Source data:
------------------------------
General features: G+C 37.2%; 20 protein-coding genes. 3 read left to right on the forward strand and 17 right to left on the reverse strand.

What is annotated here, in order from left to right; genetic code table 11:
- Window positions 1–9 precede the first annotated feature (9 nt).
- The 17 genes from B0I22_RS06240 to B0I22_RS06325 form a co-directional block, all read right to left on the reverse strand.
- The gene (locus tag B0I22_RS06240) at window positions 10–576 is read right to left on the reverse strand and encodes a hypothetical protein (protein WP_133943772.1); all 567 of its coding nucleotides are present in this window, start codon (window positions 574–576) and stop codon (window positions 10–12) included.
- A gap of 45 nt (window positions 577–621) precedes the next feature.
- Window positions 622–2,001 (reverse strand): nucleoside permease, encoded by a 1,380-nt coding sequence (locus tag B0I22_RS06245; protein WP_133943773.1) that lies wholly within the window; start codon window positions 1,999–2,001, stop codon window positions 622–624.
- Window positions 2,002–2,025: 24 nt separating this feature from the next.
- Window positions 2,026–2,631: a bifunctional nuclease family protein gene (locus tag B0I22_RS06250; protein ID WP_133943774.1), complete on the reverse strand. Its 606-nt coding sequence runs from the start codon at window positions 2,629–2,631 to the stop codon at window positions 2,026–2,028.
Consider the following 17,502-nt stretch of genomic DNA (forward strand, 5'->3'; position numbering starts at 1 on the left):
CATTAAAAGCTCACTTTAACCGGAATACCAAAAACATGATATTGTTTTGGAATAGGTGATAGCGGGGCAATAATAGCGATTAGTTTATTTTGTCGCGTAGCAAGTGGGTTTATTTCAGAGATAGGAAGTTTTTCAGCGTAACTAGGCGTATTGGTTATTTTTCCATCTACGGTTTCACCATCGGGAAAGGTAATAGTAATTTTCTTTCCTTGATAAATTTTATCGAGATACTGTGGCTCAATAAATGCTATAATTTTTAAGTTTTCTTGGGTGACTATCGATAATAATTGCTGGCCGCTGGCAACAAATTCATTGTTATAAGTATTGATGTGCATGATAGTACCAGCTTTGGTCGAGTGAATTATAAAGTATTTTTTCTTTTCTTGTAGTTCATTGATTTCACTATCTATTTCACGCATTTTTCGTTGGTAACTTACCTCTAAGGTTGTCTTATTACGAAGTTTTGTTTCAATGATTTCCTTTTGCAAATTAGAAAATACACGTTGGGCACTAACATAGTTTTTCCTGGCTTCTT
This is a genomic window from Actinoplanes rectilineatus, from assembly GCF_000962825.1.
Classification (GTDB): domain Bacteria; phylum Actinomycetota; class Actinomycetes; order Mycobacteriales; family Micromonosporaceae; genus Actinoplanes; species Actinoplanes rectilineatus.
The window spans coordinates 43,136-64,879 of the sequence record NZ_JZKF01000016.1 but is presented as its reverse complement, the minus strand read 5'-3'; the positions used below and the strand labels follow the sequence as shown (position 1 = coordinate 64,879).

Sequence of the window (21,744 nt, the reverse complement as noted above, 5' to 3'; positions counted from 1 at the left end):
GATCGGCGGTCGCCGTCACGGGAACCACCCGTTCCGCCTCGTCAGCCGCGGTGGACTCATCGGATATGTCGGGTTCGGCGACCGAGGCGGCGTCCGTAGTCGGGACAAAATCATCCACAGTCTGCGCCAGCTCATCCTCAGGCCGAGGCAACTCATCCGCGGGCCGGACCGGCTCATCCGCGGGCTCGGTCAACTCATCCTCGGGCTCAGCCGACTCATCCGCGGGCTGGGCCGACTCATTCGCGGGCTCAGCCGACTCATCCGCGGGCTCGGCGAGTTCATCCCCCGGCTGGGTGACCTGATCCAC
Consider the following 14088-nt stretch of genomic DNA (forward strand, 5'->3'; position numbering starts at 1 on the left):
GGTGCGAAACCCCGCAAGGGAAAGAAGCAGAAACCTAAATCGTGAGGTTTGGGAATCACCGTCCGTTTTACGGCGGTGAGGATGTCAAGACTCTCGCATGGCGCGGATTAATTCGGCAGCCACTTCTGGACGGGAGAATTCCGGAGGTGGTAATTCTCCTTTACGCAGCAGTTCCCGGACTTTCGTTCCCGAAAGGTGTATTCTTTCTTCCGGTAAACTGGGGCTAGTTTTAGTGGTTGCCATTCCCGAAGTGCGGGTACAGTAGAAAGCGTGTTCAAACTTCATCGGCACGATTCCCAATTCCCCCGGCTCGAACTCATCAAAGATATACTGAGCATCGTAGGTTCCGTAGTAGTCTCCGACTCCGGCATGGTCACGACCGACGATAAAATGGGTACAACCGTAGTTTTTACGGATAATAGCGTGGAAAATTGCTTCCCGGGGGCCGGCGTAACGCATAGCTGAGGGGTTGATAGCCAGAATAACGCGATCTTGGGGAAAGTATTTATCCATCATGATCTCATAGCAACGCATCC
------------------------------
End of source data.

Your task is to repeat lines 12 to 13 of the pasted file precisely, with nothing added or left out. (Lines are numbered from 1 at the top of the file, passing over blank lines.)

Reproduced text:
This is a genomic window from Actinoplanes rectilineatus, from assembly GCF_000962825.1.
Classification (GTDB): domain Bacteria; phylum Actinomycetota; class Actinomycetes; order Mycobacteriales; family Micromonosporaceae; genus Actinoplanes; species Actinoplanes rectilineatus.